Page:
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dki

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Posts: 2
Reply with quote  #1 
Hi everyone,

New member here, having had tinnitus for about a year now and wondering why the fullness in my ear and pain sensitivity to sounds in one ear is after my hearing test came back normal and I was examined by an ENT as ok. But now I plan to contact my dr. and get the LDL test done, and continue to read beyond some of the articles I've read online.

My question is whether this increased sensitivity to sounds is causing further damage to the ear or hearing, or causing increased tinnitus, even if the triggering sound hurts but is not loud enough to cause hearing loss - say a kid squealing for a few seconds at 75 decibels. It may be painful, but is it causing further hearing loss or damaging anything -- or is it "just" causing pain?

From what I read, the answer is no, a sound like this isnt causing further damage. For example I read in a huffpost article  where the Dr. Marghzar, who is on the list of specialistsin this network, tells the author/patient to not be concerned about noises that won't actually damage hearing. I would feel much relief if this is confirmed here, as part of my struggle is wondering if hyperacusis somehow makes you more susceptible to damage that causes hearing loss, tinnitus, etc. 

Thank you so much for your help. I've become sowhat of a basketcase trying to figure out whats up with my ear, trying on all sorts of ear protective devices, becming increasingly aware of sounds that dont hurt (but may one day if I'm not careful, so my thinking goes), taking decibel readings of everything, wondering if I am going crazy, etc. Joining a mindfulness based stress reduction class is helping me manage the stress, but for the actual pain and fullness, nothing has helped yet, but now I know at least where to start thanks to this group.
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Rob

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Posts: 42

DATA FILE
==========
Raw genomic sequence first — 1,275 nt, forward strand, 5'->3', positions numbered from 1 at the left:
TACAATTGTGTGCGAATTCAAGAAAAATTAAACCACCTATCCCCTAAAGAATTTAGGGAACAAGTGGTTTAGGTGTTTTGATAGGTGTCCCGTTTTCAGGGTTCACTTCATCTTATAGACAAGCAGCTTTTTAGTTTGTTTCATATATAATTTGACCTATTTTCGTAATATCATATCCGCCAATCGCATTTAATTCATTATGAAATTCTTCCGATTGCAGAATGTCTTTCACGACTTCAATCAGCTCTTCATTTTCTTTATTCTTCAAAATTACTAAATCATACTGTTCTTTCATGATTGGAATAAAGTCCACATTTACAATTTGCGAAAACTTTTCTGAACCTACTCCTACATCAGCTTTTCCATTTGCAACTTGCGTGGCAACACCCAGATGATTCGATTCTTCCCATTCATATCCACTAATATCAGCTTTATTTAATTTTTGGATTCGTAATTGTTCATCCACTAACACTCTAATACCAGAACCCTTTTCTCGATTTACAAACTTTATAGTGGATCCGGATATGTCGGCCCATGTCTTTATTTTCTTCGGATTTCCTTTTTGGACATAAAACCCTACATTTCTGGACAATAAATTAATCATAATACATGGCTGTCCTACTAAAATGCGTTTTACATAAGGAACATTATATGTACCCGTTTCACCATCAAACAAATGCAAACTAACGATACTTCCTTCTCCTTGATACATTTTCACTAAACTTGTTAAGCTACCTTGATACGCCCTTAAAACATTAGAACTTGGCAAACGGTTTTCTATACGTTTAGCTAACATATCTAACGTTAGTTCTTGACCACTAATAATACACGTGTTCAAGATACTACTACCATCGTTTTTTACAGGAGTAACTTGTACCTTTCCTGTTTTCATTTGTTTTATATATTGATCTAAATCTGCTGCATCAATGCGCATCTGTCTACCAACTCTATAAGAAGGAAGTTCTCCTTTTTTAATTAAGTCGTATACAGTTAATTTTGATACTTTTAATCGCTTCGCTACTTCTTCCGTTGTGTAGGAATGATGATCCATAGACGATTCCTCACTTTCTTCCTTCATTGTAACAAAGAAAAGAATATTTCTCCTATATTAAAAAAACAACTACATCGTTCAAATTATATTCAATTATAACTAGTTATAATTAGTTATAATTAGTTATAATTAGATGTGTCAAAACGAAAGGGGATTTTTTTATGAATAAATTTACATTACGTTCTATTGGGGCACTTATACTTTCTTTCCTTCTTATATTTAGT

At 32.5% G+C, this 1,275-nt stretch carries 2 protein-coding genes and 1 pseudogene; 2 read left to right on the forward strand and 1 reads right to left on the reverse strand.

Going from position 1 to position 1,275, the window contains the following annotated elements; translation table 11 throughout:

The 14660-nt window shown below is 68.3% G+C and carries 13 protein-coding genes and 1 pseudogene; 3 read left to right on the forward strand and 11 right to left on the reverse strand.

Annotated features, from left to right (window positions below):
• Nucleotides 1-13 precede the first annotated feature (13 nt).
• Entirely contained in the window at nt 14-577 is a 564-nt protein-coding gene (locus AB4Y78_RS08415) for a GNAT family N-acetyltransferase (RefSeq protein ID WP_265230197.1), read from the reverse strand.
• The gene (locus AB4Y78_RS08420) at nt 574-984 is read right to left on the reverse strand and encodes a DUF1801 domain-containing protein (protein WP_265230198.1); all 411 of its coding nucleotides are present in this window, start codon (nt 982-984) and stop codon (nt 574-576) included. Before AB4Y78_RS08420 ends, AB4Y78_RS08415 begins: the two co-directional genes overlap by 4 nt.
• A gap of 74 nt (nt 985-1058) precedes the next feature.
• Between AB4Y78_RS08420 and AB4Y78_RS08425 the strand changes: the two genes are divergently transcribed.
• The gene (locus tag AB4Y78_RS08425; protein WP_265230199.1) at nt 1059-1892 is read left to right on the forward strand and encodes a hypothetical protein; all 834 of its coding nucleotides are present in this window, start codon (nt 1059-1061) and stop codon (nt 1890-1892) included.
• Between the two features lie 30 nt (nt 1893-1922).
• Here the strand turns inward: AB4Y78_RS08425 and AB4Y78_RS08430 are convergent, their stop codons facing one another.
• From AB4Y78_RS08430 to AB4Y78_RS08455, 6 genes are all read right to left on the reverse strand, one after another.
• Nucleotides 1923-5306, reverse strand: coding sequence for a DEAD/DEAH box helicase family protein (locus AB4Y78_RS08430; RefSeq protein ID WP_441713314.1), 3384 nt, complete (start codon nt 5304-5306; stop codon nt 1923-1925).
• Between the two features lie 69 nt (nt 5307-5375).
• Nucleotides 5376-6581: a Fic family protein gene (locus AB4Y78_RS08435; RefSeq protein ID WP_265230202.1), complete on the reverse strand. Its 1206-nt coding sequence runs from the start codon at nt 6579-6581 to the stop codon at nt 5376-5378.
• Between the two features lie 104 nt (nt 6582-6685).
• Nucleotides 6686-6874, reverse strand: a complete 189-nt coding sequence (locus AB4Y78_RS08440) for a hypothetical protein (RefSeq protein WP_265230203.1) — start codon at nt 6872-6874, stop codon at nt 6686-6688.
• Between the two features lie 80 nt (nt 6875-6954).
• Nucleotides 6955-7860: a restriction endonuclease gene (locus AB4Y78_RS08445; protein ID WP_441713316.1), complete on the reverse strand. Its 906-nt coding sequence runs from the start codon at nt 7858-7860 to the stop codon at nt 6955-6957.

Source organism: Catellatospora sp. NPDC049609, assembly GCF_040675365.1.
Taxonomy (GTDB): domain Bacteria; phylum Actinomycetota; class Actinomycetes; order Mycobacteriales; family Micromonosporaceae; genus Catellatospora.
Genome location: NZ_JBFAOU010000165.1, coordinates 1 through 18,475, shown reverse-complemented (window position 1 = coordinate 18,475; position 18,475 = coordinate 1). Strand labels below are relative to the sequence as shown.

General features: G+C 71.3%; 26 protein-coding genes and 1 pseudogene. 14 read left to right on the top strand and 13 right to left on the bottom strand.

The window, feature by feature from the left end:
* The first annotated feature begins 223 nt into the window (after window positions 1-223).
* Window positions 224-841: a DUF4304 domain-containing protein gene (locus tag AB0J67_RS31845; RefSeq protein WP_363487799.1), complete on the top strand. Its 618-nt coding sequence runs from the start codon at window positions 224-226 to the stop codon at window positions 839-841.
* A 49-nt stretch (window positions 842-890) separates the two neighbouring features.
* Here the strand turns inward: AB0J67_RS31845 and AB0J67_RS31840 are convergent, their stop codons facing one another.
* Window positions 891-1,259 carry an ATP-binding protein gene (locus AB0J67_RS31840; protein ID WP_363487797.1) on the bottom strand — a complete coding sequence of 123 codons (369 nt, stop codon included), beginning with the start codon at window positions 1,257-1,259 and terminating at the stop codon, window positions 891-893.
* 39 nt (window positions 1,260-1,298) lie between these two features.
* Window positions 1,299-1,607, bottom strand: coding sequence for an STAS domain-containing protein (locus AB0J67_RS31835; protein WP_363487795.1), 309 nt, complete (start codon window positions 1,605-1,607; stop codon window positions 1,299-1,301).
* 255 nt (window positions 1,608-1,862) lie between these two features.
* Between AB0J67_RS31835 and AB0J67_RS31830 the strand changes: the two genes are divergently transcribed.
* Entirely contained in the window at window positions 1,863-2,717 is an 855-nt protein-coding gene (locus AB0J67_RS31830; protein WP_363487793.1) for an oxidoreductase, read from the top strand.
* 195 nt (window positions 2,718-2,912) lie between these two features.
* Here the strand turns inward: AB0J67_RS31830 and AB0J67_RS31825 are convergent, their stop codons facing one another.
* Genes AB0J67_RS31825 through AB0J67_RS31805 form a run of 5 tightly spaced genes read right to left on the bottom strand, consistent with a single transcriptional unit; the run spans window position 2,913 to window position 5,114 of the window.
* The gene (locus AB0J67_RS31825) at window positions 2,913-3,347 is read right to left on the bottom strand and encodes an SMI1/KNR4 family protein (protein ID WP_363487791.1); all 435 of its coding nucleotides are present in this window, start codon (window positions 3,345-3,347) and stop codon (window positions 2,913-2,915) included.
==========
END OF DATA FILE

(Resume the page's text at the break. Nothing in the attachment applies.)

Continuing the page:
Reply with quote  #2 
Hyperacusis sometimes accompanies tinnitus and it is possible that is why you are experiencing aural fullness and sensitivity to some sounds.  As you know, the LDL test will help your doctors determine whether you have hyperacusis or not.  I'm glad you are considering having the test administered.  That would be a good next step. 

Many folks have decreased sound tolerance (or tinnitus for that matter) who also have normal hearing.  The increased sensitivity to normal sound will not cause damage to your ears or worsen your hearing.  Whether you have tinnitus or hyperacusis or both conditions, you are not more susceptible to damage or to hearing loss. 

I suggest not overprotecting your ears in settings where you are exposed to normal sound.  I also recommend you not take readings with a decibel meter.  Fear of sound and stress about sound can turn into very tricky mindsets to deal with. 

Rob
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dki

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Posts: 2
Reply with quote  #3 
Thanks so much for clarifying, Rob. I think a huge part of my fear has been associating the pain with further damage, which was very stressful. I'm considering going to see one of the specialists listed on the site. I have headphones with me when I know or think I may be exposed to loud sounds, just in case, but don't use ear protection otherwise (unless trying to sleep with loud neighbors and such). Thanks again for the advice!
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